President-elect Donald Trump has named Oklahoma Attorney General Scott Pruitt to lead the Environmental Protection Agency.
Pruitt, 48, has led a charge against the Obama administration’s climate change agenda and is part of a group of attorneys generals challenging the EPA’s Clean Power Plan.
A biography on the attorney general’s website describes Pruitt as “a leading advocate against the EPA’s activist agenda.”
In an editorial published in the National Review earlier this year, Pruitt said that the “debate” about climate change is “far from settled.”
New York Attorney General Eric Schneiderman said on Wednesday that he stands “ready to use the full power of my office” to compel enforcement if the EPA fails to “uphold…environmental laws” under Pruitt’s leadership.
Schneiderman, along with Massachusetts Attorney General Maura Healey, have both launched probes to determine if ExxonMobil properly disclosed potential impacts climate change could have on investors and consumers.
ExxonMobil has denied any wrongdoing and has noted that it has included information about climate related business risks for many years in its 10-K, Corporate Citizenship Report, and in other reports to shareholders.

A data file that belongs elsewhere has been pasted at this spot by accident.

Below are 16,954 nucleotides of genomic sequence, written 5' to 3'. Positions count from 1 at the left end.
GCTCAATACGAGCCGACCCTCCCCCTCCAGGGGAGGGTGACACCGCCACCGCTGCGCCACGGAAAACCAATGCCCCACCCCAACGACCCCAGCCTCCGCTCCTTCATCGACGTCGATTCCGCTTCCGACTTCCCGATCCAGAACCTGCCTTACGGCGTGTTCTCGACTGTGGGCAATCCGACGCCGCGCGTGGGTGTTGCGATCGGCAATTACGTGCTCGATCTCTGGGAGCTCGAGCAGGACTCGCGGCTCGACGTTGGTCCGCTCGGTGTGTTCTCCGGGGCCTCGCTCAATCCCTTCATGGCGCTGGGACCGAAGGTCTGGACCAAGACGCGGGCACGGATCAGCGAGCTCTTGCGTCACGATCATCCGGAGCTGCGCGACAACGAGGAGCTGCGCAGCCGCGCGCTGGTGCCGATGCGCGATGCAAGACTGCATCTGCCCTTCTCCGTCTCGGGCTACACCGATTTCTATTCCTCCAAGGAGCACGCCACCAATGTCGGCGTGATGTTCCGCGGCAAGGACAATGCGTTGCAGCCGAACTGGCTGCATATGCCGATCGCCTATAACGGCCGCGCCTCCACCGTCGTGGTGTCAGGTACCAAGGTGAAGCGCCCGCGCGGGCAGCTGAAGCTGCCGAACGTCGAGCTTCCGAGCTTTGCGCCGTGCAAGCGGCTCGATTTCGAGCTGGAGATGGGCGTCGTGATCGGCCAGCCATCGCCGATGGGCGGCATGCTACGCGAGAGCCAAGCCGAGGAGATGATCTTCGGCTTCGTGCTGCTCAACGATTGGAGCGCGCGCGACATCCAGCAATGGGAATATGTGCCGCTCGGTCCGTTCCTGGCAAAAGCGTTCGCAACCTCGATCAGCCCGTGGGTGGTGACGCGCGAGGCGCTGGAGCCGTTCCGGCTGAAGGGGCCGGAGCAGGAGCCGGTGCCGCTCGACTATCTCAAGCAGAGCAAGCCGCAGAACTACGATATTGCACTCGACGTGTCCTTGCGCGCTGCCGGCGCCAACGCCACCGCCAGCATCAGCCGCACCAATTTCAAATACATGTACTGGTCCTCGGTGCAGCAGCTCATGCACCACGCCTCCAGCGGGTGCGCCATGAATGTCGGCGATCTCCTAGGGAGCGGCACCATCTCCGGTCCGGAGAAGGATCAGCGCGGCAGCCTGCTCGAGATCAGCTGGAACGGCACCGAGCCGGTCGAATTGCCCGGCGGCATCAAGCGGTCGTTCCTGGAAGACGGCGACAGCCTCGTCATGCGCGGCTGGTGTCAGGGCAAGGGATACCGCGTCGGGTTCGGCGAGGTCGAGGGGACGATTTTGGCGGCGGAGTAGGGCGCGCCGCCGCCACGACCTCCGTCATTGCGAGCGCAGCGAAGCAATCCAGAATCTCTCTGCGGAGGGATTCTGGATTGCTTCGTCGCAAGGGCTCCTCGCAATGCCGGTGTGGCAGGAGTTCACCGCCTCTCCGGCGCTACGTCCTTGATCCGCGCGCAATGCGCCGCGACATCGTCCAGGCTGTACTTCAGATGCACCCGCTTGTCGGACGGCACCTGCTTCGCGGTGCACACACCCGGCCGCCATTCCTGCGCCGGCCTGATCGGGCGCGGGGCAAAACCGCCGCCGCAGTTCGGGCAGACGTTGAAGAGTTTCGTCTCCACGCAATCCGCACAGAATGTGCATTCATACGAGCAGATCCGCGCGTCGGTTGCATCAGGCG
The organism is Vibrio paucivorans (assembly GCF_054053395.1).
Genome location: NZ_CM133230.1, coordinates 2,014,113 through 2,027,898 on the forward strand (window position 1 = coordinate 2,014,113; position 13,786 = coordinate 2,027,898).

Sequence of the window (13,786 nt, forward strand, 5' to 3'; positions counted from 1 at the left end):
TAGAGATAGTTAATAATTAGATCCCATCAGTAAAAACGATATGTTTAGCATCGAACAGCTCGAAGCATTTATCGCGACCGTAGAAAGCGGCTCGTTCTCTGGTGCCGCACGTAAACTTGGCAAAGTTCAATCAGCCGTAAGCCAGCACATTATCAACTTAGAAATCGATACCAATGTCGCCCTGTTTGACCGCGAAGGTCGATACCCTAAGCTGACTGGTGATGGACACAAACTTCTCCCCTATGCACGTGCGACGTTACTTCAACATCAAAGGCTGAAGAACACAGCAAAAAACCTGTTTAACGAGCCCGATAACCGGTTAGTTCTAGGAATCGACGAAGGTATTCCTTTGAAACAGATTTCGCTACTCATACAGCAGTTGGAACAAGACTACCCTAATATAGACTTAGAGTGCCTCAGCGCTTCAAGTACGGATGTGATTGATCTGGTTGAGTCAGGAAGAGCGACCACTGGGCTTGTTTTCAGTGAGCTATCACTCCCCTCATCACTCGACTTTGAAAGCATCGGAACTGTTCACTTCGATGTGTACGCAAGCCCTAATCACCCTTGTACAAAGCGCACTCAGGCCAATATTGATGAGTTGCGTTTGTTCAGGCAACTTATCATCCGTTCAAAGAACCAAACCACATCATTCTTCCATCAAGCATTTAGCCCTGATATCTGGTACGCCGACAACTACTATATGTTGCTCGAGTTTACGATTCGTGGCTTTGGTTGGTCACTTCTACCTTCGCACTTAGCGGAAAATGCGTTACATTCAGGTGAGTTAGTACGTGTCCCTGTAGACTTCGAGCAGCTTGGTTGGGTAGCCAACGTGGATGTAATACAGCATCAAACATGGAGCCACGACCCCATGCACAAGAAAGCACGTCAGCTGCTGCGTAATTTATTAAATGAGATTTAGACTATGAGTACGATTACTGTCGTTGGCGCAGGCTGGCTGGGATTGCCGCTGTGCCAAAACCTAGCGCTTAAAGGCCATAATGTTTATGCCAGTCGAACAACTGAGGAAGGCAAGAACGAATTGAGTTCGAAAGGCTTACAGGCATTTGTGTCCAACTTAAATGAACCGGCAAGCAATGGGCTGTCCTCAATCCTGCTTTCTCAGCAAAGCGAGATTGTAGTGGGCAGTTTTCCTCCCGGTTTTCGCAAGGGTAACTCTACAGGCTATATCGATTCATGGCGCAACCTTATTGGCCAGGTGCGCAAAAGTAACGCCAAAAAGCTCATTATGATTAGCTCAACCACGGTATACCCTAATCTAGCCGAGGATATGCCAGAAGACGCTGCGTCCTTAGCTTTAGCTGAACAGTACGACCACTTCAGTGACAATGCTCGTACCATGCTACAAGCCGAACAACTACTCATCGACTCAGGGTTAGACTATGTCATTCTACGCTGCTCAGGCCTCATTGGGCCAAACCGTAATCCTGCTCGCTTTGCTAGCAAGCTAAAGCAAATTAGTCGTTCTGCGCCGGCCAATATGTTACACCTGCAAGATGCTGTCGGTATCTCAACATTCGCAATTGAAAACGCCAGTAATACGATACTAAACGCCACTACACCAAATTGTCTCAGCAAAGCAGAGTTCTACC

Trump is reportedly scheduled to meet with Exxon CEO Rex Tillerson this week as he considers the chief executive for the Security of State post.
In a statement given to Reuters, Pruitt said he intends to run the EPA “in a way that fosters both responsible protection of the environment and freedom for American businesses.”
Curbing oil and gas regulations was a centerpiece of Trump’s campaign.
During an energy policy speech given in May, Trump called environmental enforcement efforts a “totally self-inflicted wound” on domestic oil and gas production.
Trump has promised to “cancel job-killing” oil and gas regulations as well as lifting moratoriums on oil and gas drilling on federal lands.
A group advising Trump on Native American issues is reportedly considering a plan that would offer plays located on reservation lands for private ownership.
In a video message posted last month, Trump said reducing oil and gas regulations will help create “many millions of high paying jobs.”
Trump has not disclosed further details about the regulations he intends to modify or eliminate.